The contention of the petitioner is that as the Department has prohibited the tenant from paying monthly rent to the petitioner and also requested the tenant to remit the said amount to the Department, whether the Department collected the rents or not, there should be a declaration to the effect that the Department must be deemed to have collected the entire amount of rent till then, as no further order had been issued by the TRO vacating the said order and there should be a further direction directing the TRO to adjust Rs. 17,296 towards the amount due from the petitioner to the Department.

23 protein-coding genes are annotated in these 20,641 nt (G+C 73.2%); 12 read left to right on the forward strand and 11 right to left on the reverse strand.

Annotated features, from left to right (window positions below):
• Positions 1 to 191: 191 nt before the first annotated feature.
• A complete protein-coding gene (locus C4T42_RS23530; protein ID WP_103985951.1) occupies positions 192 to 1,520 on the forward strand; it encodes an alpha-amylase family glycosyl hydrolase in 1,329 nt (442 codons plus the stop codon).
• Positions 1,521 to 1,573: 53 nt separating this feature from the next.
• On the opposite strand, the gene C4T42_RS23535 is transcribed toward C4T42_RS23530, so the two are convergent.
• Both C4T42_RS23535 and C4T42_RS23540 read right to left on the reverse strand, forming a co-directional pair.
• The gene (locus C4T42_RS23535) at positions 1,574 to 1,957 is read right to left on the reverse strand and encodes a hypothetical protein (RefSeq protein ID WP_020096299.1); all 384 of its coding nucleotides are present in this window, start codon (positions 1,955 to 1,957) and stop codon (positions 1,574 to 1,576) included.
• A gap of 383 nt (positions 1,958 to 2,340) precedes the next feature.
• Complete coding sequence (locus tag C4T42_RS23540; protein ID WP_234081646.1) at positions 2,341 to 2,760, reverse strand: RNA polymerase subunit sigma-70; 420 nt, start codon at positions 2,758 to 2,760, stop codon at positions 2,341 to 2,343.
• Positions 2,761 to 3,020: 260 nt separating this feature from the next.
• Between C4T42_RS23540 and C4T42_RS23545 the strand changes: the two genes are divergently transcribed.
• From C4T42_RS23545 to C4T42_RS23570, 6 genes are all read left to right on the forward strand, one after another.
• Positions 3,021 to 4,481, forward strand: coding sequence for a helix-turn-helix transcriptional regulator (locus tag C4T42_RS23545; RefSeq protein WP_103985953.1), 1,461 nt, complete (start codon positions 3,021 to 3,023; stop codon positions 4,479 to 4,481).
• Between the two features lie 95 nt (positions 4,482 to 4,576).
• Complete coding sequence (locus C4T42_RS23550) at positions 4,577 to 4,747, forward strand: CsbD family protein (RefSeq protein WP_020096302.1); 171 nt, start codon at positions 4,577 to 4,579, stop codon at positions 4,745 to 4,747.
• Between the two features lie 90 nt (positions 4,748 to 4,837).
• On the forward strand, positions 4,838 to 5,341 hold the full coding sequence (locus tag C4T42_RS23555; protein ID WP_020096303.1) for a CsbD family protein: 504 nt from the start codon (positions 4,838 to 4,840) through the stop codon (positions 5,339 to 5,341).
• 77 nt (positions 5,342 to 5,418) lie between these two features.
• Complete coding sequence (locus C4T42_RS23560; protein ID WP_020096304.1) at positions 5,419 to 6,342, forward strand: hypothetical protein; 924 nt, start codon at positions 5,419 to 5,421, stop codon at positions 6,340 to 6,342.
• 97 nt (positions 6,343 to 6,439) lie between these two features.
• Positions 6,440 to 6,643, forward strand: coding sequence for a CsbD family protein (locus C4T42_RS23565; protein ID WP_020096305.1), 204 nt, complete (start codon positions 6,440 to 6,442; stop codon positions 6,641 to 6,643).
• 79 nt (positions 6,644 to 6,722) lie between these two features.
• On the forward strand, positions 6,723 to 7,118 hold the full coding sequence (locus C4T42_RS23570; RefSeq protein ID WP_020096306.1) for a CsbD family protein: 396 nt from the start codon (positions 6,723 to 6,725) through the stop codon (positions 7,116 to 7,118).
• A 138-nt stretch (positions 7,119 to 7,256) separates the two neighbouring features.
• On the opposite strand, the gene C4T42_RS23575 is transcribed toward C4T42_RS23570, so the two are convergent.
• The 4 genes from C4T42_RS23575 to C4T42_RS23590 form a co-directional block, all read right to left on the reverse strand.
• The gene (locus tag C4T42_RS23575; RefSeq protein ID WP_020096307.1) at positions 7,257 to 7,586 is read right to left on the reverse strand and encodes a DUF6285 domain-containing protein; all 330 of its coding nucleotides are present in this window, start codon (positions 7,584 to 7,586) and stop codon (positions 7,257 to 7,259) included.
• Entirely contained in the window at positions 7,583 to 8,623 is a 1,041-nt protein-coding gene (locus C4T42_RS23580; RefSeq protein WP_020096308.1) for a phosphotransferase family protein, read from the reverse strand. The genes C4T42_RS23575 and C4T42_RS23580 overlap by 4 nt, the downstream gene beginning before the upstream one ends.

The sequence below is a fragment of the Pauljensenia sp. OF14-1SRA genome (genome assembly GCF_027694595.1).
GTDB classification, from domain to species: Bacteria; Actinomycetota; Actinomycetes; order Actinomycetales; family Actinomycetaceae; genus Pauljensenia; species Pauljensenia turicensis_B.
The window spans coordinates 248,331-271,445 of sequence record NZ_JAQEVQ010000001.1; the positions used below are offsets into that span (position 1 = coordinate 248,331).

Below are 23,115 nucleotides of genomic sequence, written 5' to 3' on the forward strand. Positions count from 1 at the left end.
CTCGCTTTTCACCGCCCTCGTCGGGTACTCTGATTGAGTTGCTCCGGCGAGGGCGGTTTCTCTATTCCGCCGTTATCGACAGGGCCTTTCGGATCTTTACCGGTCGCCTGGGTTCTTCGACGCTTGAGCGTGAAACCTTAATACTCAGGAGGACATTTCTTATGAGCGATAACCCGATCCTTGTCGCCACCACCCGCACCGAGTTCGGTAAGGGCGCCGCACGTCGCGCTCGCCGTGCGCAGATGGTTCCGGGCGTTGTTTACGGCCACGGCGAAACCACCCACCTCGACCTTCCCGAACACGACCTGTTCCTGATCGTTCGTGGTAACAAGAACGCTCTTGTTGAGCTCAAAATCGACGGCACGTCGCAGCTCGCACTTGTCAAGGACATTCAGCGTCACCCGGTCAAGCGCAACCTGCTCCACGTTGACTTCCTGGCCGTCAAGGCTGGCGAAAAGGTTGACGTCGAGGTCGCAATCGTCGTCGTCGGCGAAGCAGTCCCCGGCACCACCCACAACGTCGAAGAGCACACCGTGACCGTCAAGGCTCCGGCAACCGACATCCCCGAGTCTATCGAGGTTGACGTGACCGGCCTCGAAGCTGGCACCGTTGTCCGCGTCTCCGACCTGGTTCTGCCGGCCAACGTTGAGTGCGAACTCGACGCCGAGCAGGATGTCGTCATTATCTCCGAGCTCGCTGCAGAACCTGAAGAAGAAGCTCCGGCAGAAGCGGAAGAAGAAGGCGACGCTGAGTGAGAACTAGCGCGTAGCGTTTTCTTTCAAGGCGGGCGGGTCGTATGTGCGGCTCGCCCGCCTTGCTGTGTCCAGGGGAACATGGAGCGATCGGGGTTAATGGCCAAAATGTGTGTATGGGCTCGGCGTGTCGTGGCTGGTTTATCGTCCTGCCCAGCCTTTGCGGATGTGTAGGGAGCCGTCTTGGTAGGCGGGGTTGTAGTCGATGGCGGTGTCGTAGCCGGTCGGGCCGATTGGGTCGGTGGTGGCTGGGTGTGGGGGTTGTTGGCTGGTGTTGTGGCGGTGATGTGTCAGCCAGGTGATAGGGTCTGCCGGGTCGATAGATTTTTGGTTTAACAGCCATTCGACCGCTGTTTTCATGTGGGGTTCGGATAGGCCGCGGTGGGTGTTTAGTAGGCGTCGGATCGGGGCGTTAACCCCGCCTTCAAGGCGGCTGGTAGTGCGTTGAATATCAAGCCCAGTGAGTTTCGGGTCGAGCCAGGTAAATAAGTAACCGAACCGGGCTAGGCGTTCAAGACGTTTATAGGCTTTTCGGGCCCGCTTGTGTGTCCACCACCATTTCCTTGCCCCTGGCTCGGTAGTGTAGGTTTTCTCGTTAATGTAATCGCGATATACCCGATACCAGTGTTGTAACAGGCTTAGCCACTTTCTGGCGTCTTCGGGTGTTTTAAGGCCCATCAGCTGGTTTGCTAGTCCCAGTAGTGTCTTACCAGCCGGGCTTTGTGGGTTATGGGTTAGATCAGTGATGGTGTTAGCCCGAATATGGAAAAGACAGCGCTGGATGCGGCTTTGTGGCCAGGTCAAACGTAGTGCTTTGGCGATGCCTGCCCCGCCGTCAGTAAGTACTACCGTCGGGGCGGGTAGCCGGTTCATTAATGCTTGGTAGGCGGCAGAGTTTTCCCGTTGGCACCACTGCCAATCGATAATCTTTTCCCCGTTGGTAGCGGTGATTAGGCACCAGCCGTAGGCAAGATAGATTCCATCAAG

Sri K. Srinivasan, learned standing counsel for the IT Department, submitted that Sri Hayavadana Rao did not remit any rent payable by him either to the petitioner or to the Department and, therefore, there could be no declaration that the Department had collected the rents. Even, under the impugned orders, he submitted that the tenant was only requested to remit the rent and there was no legal compulsion on the part of the tenant to remit the rent to the Department. He further submitted that it might be that the order was outside the purview of r. 26 of the Second Schedule to the IT Act, 1961, and it was for the petitioner to have taken prompt action either seeking for vacating the said order or questioning the legality of the order itself insofar as it prohibited the tenant from paying future rent to the petitioner. Neither under the provisions of the IT Act, 1961 (” the Act” for short), nor the rules framed thereunder, has any power been conferred on the TRO to prevent a tenant from paying the future rent to his landlord and to compel him to remit the rent to the Department till the amount due to the Department from the landlord was satisfied and, in default, to take coercive action for recovering the rent from the tenant to whom the prohibitory order was issued. If the Department had the power to make and enforce such an order and it had prevented a person like the petitioner from collecting the rent due to him from his tenant, there would have been a basis for the petitioner to make a prayer before this Court for a declaration that the Department must be deemed to have collected the amount or for a direction to collect the rent from the tenant and adjust it towards the tax due and make over the excess to the petitioner. As can be seen from annexure A, the notice has been issued under r. 26(1)(iii) and in the prescribed form. Rule 26 reads: 26. “Debts and shares, etc..-(1) In the case ofâ (a) a debt not secured by a negotiable instrument, (b) a share in a Corporation, or (c) other movable property not in the possession of the defaulter except property deposited in, or in the custody of, any Court, the attachment shall be made by a written order prohibiting, (i) in the case of the debtâthe creditor from recovering the debt and the debtor from making payment thereof until the further order of the TRO; (ii) in the case of the shareâthe person in whose name the share may be standing from transferring the same or receiving any dividend thereon ; (iii) in the case of the other movable property (except as aforesaid)â the person in possession of the same from giving it over to the defaulter”.